Aerosol remote sensing using advanced Machine Learning techniques

Lorraine Remer, Joint Center for Earth Systems Technology.
Travis Twigg, Department of Physics.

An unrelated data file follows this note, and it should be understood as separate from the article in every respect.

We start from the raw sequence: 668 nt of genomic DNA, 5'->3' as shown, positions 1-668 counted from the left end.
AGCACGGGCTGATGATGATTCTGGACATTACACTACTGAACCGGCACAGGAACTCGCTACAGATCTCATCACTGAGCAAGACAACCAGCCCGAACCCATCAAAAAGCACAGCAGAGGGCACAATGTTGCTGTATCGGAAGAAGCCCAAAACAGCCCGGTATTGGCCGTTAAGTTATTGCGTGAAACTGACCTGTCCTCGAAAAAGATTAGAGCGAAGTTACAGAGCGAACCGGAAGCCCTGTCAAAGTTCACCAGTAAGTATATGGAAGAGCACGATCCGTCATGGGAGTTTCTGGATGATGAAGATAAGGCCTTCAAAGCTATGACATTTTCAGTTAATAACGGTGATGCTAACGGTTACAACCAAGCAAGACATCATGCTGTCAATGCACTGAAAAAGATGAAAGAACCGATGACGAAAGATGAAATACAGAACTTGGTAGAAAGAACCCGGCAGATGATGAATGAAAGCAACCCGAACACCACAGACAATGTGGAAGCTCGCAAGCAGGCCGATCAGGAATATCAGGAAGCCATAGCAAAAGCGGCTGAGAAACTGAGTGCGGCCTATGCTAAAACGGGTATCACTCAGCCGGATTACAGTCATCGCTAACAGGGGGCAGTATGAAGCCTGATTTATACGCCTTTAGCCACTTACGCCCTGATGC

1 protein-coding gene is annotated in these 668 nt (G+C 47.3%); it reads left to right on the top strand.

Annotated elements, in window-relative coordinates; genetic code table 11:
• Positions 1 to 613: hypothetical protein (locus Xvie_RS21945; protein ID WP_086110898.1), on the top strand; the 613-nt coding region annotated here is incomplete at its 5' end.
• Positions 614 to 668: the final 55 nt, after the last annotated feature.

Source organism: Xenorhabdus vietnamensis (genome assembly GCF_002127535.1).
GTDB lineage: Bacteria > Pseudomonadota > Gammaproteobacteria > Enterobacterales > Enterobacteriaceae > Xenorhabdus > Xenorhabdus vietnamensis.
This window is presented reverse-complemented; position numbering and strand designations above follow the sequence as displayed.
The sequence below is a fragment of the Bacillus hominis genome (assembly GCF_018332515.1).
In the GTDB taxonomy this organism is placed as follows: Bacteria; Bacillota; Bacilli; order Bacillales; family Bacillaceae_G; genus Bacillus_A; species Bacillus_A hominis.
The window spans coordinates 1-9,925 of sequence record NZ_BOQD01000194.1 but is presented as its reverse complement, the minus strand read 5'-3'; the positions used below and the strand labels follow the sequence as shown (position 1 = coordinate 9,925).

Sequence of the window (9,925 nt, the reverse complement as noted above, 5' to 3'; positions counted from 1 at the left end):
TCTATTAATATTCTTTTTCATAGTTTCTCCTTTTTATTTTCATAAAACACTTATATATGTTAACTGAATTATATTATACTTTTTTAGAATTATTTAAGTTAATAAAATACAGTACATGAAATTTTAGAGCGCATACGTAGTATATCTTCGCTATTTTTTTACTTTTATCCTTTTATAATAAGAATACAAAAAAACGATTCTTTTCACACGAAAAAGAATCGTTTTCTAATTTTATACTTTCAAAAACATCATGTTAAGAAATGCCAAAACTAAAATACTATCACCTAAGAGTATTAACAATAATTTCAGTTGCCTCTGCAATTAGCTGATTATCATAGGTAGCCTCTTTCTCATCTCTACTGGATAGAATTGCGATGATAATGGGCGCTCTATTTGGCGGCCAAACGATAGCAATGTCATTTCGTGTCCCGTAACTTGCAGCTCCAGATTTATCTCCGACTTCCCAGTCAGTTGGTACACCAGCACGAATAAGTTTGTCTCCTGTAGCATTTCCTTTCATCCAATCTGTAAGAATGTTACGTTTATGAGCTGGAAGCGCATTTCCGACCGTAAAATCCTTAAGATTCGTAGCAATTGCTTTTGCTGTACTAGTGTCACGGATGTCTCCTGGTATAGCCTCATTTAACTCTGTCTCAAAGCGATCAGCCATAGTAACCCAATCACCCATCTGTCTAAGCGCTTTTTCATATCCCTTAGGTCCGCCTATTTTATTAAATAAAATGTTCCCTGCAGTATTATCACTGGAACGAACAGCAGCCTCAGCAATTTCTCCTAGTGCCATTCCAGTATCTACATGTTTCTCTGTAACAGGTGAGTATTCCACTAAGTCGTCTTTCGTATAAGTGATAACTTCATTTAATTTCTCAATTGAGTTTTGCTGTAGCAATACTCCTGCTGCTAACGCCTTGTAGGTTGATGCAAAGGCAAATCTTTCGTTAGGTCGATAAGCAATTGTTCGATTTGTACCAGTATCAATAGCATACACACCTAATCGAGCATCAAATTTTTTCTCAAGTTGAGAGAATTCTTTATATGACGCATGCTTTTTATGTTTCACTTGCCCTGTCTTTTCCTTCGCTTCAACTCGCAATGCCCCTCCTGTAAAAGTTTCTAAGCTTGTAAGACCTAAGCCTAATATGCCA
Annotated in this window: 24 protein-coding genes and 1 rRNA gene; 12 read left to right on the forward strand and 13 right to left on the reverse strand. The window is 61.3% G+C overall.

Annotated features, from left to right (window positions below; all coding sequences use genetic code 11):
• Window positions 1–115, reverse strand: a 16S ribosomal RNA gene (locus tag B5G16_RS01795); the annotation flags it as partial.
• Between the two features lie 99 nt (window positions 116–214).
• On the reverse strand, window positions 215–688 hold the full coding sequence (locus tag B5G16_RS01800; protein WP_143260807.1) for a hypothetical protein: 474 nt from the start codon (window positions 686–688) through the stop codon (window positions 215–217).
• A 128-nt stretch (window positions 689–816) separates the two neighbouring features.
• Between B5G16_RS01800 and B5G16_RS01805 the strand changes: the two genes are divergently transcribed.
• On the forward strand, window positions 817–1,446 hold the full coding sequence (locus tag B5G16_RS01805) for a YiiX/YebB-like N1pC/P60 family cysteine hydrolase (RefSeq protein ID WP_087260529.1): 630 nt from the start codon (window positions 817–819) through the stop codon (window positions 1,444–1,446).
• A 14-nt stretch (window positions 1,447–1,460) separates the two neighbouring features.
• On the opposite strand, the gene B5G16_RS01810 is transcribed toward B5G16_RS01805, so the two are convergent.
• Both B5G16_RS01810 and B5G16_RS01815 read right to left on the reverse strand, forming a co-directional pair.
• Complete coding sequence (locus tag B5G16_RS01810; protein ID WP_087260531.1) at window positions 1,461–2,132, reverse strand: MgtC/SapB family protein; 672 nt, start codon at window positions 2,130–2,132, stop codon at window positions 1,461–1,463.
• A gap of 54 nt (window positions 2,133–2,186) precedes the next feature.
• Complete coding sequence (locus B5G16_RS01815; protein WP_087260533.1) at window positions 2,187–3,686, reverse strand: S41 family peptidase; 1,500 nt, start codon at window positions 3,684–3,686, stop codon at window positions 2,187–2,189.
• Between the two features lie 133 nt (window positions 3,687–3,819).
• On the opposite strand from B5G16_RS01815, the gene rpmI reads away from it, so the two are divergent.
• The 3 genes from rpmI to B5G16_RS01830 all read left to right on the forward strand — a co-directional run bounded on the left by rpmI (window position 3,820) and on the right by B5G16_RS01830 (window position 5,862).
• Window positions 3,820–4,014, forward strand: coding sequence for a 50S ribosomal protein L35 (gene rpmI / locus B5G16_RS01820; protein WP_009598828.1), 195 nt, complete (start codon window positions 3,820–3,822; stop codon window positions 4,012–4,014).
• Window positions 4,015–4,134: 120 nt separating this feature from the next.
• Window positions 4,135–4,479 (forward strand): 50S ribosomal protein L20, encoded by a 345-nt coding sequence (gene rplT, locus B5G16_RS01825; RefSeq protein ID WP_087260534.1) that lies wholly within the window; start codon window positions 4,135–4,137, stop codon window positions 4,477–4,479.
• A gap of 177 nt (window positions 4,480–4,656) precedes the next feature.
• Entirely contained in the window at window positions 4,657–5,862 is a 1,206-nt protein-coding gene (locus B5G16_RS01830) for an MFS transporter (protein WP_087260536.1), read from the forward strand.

Aerosols, such as particulate pollution, dust, smoke and sea salt, play important roles in Earth’s radiative balance, cloud and precipitation formation, fertilization of ecosystems, air quality and human health. Retrieval of aerosol parameters from space-based spectral radiometric measurements has been based on physical understanding of radiative transfer, particles and the environment that these particles inhabit. For decades physically-based methods have produced a suite of highly useful products. However, physically-based methods work best when their assumptions are accurate, and tend to fail in situations where the real world and retrieval assumptions do not match well. Especially difficult for aerosol retrieval algorithms is the separation of aerosol from clouds, identifying the type of aerosol from space and parameterizing the surface reflectance beneath the aerosol layers. In this project, a group with experience in physically-based aerosol remote sensing want to explore Machine Learning techniques with a student experienced in Data Science and Machine Learning. The project will be to take one component of the retrieval, such as separating aerosols from clouds, and apply Machine Learning to that problem. Then compare results with current state-of-the-art physically-based techniques that are now being used operationally. For this project, the student must be fluent in computer processing and demonstrate previous projects that made use of Machine Learning techniques.